TC: SoftBank seems to have shaken things up a bit when it came on to the scene, given the size checks it is writing. Your boss, Steven Schwarzman, who recently talked with us about this bigger new push into growth equity, made sure to note that there are few organizations that can write $ 500 million checks.

JK: [Laughs.] Everyone in Silicon Valley wants to talk about SoftBank. We celebrate a lot of what SoftBank has done. They’ve validated the thesis that there’s an opportunity for growth equity on a scale that hasn’t traditionally been available.

It’s similar to the way we’re set up. SoftBank was never meant to compete with the venture community; they’re competing with the capital markets, and as private companies look to stay private longer market, SoftBank wants to support their development.

TC: And . . .

JK: I think the reality is that a lot of businesses have unproven business models and unit economics, and they’re garnering massive amounts of capital from different constituents. It’s less about who is staying private longer but are they sustainable over the long run, whether public or private. I think a lot of companies right now now that have unproven business models have been flooded by cash at too small a scale where they aren’t ready to handle it, and it masks weaknesses.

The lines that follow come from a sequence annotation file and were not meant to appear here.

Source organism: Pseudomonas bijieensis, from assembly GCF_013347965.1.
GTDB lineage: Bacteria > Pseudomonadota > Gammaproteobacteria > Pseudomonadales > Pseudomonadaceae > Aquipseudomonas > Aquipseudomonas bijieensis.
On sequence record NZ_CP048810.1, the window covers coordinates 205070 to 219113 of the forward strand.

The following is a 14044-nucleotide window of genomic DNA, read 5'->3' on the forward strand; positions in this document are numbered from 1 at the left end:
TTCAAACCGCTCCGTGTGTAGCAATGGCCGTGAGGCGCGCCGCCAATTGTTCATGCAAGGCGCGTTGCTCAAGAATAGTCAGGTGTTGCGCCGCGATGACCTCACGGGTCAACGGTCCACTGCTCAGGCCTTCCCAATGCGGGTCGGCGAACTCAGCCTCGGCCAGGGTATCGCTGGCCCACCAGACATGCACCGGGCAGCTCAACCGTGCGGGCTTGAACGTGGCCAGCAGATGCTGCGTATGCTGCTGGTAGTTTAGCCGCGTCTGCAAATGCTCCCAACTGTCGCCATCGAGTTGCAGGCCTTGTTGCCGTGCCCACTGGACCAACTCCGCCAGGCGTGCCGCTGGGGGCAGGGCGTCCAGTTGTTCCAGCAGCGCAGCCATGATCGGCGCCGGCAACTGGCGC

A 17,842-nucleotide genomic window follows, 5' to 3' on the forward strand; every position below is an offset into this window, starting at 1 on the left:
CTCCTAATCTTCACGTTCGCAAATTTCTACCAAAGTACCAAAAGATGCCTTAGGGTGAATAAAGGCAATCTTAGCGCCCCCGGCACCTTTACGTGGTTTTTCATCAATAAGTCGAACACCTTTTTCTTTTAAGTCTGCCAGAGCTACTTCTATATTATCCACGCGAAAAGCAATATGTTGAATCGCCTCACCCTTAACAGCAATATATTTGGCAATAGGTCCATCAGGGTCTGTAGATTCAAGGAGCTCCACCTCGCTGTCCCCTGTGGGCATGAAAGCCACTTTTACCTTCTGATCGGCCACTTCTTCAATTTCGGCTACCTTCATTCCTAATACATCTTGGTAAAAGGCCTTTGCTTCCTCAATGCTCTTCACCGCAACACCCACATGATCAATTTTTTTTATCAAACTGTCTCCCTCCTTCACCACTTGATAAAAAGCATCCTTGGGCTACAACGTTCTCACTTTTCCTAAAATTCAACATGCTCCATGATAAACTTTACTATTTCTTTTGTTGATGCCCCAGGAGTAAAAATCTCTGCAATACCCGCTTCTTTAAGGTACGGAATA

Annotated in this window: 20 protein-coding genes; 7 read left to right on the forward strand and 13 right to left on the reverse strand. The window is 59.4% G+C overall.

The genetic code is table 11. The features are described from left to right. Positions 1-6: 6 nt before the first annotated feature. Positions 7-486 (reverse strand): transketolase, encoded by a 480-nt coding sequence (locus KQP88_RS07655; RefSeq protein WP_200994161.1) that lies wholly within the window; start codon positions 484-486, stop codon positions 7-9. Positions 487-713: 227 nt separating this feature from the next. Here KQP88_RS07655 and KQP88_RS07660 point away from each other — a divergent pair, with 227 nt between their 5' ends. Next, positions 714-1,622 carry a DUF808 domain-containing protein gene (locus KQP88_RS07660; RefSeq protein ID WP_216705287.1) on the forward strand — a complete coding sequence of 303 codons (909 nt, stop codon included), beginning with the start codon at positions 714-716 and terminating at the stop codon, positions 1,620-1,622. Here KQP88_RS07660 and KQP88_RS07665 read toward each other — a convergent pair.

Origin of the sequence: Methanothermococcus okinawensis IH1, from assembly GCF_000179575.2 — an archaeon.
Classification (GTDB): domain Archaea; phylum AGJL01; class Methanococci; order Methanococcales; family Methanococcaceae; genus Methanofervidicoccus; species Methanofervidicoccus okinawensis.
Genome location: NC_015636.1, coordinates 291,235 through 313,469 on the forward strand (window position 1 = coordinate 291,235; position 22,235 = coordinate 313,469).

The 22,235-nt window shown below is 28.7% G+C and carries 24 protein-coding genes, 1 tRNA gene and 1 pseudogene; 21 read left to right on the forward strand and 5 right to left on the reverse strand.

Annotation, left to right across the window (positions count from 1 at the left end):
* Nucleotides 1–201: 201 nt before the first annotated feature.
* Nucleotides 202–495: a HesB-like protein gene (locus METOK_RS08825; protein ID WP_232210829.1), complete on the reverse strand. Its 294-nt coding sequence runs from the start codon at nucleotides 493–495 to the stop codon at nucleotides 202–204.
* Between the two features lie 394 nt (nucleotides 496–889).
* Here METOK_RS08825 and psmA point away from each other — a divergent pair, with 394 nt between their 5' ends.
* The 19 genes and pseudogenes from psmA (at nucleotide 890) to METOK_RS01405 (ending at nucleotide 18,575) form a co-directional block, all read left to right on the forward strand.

TC: Where is that most acute, in your view?

JK: I see that at the smaller growth equity phase — the $ 25 million to $ 150 million [per firm per check] range — where most growth equity resides because you have every VC firm there now. Many of the growth funds that have moved downstream. You also have crossover funds like DST and Coatue and Tiger, along with corporate venture capital. That huge flood of capital has created these massive valuations and it has  compressed the due diligence involved.